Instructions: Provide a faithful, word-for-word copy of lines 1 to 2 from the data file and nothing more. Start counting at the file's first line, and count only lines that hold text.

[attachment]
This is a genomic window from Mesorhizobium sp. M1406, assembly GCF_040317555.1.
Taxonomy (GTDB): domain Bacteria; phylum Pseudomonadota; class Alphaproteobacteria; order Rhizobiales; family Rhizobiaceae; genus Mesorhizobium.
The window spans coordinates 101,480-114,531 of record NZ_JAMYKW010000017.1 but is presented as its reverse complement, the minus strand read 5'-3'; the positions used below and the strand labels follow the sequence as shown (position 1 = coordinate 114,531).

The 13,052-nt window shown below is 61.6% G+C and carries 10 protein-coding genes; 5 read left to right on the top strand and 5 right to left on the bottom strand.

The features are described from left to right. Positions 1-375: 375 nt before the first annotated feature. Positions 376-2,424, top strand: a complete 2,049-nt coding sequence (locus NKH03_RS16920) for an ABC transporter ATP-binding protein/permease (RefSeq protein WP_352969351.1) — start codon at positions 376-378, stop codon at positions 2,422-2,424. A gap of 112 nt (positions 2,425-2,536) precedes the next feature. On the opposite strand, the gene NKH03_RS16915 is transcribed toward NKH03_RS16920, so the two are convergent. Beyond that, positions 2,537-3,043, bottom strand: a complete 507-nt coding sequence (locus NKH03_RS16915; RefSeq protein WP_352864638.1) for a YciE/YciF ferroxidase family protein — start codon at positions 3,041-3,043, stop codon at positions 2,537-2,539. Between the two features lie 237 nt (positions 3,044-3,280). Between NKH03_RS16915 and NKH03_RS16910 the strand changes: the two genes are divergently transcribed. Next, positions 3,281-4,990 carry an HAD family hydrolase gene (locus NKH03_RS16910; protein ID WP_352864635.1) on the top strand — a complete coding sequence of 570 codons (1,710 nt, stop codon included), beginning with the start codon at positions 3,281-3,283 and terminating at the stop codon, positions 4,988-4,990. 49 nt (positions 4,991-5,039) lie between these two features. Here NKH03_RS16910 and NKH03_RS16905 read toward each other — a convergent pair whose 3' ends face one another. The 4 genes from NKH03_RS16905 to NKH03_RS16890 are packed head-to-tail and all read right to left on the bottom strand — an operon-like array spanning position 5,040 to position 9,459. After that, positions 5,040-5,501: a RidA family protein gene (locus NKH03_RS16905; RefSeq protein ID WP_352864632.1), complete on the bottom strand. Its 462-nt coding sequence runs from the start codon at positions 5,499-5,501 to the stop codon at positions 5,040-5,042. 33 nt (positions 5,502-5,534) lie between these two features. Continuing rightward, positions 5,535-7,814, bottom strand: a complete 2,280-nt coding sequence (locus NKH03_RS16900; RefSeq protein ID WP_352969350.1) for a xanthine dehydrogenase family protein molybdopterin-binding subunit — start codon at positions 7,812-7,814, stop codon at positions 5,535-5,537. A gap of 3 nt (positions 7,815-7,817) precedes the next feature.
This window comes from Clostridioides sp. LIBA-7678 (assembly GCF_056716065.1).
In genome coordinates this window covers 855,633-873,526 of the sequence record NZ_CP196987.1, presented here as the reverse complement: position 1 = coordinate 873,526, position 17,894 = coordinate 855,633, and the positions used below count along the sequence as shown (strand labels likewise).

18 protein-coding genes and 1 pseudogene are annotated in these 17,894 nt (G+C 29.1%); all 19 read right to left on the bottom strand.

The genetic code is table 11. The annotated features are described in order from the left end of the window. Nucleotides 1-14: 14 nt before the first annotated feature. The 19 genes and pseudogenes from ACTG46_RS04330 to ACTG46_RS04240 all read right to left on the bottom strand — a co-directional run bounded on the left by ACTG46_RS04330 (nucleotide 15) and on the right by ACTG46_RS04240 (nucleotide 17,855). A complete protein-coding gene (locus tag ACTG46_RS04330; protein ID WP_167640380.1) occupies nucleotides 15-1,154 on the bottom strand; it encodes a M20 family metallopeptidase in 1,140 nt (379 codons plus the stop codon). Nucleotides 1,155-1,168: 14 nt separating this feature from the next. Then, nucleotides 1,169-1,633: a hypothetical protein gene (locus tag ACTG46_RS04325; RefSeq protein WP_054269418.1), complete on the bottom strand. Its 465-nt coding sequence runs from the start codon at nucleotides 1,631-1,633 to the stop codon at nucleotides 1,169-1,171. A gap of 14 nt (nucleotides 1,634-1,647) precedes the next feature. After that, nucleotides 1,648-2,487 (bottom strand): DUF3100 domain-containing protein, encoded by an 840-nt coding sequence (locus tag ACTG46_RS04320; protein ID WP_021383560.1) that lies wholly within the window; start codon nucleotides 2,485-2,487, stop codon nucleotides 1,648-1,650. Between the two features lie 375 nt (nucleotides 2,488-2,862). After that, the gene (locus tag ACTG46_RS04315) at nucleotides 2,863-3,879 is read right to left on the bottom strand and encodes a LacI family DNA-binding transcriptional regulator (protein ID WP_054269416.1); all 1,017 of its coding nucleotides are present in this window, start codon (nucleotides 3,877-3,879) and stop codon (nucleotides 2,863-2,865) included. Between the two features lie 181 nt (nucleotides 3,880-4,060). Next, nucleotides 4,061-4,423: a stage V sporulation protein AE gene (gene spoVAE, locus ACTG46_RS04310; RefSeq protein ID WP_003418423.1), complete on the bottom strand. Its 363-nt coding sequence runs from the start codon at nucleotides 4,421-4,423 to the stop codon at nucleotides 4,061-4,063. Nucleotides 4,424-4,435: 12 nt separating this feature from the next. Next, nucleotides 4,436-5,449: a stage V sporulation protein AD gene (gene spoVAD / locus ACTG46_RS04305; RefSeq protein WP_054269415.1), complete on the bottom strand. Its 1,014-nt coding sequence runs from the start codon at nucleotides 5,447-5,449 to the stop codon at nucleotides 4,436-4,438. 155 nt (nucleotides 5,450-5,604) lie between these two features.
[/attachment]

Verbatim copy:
This is a genomic window from Mesorhizobium sp. M1406, assembly GCF_040317555.1.
Taxonomy (GTDB): domain Bacteria; phylum Pseudomonadota; class Alphaproteobacteria; order Rhizobiales; family Rhizobiaceae; genus Mesorhizobium.